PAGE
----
Remember that no matter how stressed you feel, there isn’t a situation you cannot handle. No matter how hostile you think the environment is, the people would never object learning about something that would benefit them. Make them a focus and respond to the situation accordingly. Don’t panic if the public seems uninterested or overly enthusiastic. If they seem tired — take a small break and remind them about the things they will take away from the lecture. If they seem excessively energetic, thank them for their excitement and politely steer the conversation in the right direction.
4. Answer questions and encourage participation
You cannot always control the mood of the audience. It might seem frustrating, but to conduct effective training you don’t need to make everyone feel happy — you need to help them learn. So, instead of trying to manage what you cannot, try to focus on things are actually under in your power. So the best thing you can do is to make sure everyone is learning by encouraging participation. Always answer questions that come your way to the best of your ability and give further directions if they need it.
When planning the training account for the difference in personalities and do your best to show people who are a little shyer, they can feel comfortable. Advise the people who don’t mind being the center of attention use their confidence to engage other members. Yes, we also get, it’s not always possible to approach every single person in the training group no matter how big or small and give personalized feedback, but it should be your goal. Many effective training techniques take into account different learning styles. We think the one developed by David Kolb is probably amongst the best. His methods are simple but type in the essence of our learning process.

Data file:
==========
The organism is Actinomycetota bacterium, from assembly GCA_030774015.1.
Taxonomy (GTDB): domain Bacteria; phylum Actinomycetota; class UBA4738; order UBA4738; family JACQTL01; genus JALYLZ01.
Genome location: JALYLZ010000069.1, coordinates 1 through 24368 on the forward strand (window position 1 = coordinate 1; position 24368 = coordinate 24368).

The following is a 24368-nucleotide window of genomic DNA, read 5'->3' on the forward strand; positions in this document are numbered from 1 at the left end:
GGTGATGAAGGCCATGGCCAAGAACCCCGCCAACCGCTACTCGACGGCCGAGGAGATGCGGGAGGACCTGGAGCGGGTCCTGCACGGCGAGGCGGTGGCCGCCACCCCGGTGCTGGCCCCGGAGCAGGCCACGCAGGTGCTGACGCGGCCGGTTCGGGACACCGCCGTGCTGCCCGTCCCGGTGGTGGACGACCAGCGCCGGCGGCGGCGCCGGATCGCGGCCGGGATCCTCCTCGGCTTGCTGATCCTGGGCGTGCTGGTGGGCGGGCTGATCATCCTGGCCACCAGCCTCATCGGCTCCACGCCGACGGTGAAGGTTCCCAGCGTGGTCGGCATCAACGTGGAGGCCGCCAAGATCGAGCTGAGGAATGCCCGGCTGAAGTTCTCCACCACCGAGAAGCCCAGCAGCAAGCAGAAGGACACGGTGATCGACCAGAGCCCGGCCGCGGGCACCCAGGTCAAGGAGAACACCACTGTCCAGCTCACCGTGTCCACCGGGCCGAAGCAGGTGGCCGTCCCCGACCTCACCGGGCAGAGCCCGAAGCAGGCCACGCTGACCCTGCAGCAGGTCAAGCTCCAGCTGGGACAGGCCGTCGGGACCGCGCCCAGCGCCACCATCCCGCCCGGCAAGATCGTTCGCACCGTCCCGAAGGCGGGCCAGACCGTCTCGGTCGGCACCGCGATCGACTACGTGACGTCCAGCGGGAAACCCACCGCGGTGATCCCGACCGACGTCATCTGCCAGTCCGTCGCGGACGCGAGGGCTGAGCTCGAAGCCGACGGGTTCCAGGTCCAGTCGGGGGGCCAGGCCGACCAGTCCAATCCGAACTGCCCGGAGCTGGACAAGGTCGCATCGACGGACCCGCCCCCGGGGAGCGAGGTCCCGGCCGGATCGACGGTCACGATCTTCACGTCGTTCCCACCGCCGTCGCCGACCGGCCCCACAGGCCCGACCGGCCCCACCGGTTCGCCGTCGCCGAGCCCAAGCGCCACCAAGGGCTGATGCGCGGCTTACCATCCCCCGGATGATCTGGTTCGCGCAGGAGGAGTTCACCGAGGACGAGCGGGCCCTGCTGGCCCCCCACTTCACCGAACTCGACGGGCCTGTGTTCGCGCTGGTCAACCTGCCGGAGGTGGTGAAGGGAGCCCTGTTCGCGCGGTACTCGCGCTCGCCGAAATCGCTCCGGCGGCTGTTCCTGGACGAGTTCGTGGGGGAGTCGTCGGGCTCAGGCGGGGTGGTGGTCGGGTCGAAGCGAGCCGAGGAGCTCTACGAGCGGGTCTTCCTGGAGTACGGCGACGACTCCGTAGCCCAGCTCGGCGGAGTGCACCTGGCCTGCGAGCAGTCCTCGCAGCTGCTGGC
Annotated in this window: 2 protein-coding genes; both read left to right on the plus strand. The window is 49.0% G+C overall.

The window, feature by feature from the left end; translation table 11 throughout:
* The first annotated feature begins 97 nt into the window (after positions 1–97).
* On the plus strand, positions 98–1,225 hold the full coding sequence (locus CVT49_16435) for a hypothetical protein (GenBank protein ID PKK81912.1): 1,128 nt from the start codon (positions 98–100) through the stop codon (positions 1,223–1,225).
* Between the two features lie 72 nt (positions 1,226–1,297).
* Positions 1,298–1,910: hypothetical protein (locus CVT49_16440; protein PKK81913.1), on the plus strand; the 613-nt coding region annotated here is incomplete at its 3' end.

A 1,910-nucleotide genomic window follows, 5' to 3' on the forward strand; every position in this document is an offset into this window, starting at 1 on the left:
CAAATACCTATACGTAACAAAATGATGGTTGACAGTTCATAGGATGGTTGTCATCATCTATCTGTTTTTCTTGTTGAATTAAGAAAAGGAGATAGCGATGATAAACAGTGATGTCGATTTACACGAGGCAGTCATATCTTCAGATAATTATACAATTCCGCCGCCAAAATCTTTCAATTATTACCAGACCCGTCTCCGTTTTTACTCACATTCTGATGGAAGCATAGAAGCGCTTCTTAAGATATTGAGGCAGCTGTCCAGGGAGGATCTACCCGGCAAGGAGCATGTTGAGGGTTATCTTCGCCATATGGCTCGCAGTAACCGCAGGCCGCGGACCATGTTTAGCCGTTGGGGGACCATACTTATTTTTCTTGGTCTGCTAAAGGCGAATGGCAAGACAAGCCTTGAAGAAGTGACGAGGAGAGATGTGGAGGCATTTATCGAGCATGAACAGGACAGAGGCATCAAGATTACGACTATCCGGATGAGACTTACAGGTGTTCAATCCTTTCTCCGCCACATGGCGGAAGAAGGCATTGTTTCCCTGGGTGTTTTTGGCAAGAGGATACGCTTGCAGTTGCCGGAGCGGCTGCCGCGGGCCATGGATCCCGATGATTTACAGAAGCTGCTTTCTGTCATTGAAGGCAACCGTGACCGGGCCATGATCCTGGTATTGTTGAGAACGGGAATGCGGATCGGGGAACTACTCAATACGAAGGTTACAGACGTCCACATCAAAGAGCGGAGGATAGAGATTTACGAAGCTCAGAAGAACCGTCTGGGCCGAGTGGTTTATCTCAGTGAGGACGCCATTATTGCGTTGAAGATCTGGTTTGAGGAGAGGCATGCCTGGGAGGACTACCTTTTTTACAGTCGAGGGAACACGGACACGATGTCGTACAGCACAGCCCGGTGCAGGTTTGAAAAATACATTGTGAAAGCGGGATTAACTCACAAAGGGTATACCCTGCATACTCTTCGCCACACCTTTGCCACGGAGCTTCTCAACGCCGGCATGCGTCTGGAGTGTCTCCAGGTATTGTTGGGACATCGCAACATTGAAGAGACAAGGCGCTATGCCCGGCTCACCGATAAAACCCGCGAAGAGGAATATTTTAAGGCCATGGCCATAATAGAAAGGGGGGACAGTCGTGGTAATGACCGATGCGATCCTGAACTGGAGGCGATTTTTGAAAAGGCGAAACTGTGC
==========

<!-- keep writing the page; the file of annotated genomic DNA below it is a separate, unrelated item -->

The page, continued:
5. Make the impact of the training last
The most effective training is the one people learn from. Students, colleagues, employees that have attained the training should walk away from it feeling like they can apply what they have learned. They also need something that would not only remind them about the experience they had but also show others they are qualified enough to act.
That’s where certificates come in. The physical reminder will add more weight to their knowledge. But we get it — certificates are not always appropriate, but simple gifts or handmade items are. The way you end your training is just as important as the way you start it and what you say in-between. Make a strong statement that will only make them feel good about what has just happened.
Getting good at conducting effective training takes time
The more you do something, the better you get at it. Here is probably the best and most practical tip we can give — no matter what happens and how your first training session goes, don’t get discouraged. You can plan everything to the tiniest detail, and it will end up not going the way you wanted, and that’s ok. You are working with people, and people are unpredictable.
Take it as a learning experience, collect feedback, and think of the ways you can improve your next session. When conducting training, you are not only teaching others — you are learning too. The only ones who don’t fail are the ones who never try.